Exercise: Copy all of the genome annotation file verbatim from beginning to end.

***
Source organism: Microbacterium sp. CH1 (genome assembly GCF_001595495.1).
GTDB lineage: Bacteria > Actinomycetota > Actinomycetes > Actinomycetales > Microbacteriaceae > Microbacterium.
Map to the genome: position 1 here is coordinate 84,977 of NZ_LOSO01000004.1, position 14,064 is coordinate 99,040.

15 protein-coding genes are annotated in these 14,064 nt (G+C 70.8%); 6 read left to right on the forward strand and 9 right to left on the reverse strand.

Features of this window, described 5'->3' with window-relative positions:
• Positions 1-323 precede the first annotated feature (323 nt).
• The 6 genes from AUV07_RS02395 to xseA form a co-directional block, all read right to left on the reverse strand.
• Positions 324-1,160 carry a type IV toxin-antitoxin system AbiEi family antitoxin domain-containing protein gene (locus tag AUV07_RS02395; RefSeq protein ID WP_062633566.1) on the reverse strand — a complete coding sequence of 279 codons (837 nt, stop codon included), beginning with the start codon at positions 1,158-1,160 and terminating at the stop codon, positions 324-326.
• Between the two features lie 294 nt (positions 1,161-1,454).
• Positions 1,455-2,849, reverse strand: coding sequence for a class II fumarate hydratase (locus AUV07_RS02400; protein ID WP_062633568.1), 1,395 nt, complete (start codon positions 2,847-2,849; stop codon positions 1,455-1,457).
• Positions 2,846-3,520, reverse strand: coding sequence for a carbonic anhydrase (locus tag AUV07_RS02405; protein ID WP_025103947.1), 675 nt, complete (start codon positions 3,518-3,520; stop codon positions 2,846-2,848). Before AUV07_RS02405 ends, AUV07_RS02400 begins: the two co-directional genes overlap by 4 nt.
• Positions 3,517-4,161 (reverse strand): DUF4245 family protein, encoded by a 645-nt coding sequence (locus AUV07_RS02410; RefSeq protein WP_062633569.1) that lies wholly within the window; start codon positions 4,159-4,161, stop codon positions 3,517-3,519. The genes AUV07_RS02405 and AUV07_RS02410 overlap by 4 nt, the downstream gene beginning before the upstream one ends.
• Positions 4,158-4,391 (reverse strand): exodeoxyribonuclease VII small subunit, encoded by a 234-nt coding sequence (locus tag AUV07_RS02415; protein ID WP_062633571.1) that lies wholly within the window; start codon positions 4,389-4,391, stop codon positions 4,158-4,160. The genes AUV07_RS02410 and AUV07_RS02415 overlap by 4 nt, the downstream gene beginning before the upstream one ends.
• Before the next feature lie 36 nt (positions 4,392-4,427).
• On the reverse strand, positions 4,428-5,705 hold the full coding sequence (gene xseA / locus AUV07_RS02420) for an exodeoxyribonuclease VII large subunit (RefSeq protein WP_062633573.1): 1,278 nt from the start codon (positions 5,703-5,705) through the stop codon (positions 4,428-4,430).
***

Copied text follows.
Source organism: Microbacterium sp. CH1 (genome assembly GCF_001595495.1).
GTDB lineage: Bacteria > Actinomycetota > Actinomycetes > Actinomycetales > Microbacteriaceae > Microbacterium.
Map to the genome: position 1 here is coordinate 84,977 of NZ_LOSO01000004.1, position 14,064 is coordinate 99,040.

15 protein-coding genes are annotated in these 14,064 nt (G+C 70.8%); 6 read left to right on the forward strand and 9 right to left on the reverse strand.

Features of this window, described 5'->3' with window-relative positions:
• Positions 1-323 precede the first annotated feature (323 nt).
• The 6 genes from AUV07_RS02395 to xseA form a co-directional block, all read right to left on the reverse strand.
• Positions 324-1,160 carry a type IV toxin-antitoxin system AbiEi family antitoxin domain-containing protein gene (locus tag AUV07_RS02395; RefSeq protein ID WP_062633566.1) on the reverse strand — a complete coding sequence of 279 codons (837 nt, stop codon included), beginning with the start codon at positions 1,158-1,160 and terminating at the stop codon, positions 324-326.
• Between the two features lie 294 nt (positions 1,161-1,454).
• Positions 1,455-2,849, reverse strand: coding sequence for a class II fumarate hydratase (locus AUV07_RS02400; protein ID WP_062633568.1), 1,395 nt, complete (start codon positions 2,847-2,849; stop codon positions 1,455-1,457).
• Positions 2,846-3,520, reverse strand: coding sequence for a carbonic anhydrase (locus tag AUV07_RS02405; protein ID WP_025103947.1), 675 nt, complete (start codon positions 3,518-3,520; stop codon positions 2,846-2,848). Before AUV07_RS02405 ends, AUV07_RS02400 begins: the two co-directional genes overlap by 4 nt.
• Positions 3,517-4,161 (reverse strand): DUF4245 family protein, encoded by a 645-nt coding sequence (locus AUV07_RS02410; RefSeq protein WP_062633569.1) that lies wholly within the window; start codon positions 4,159-4,161, stop codon positions 3,517-3,519. The genes AUV07_RS02405 and AUV07_RS02410 overlap by 4 nt, the downstream gene beginning before the upstream one ends.
• Positions 4,158-4,391 (reverse strand): exodeoxyribonuclease VII small subunit, encoded by a 234-nt coding sequence (locus tag AUV07_RS02415; protein ID WP_062633571.1) that lies wholly within the window; start codon positions 4,389-4,391, stop codon positions 4,158-4,160. The genes AUV07_RS02410 and AUV07_RS02415 overlap by 4 nt, the downstream gene beginning before the upstream one ends.
• Before the next feature lie 36 nt (positions 4,392-4,427).
• On the reverse strand, positions 4,428-5,705 hold the full coding sequence (gene xseA / locus AUV07_RS02420) for an exodeoxyribonuclease VII large subunit (RefSeq protein WP_062633573.1): 1,278 nt from the start codon (positions 5,703-5,705) through the stop codon (positions 4,428-4,430).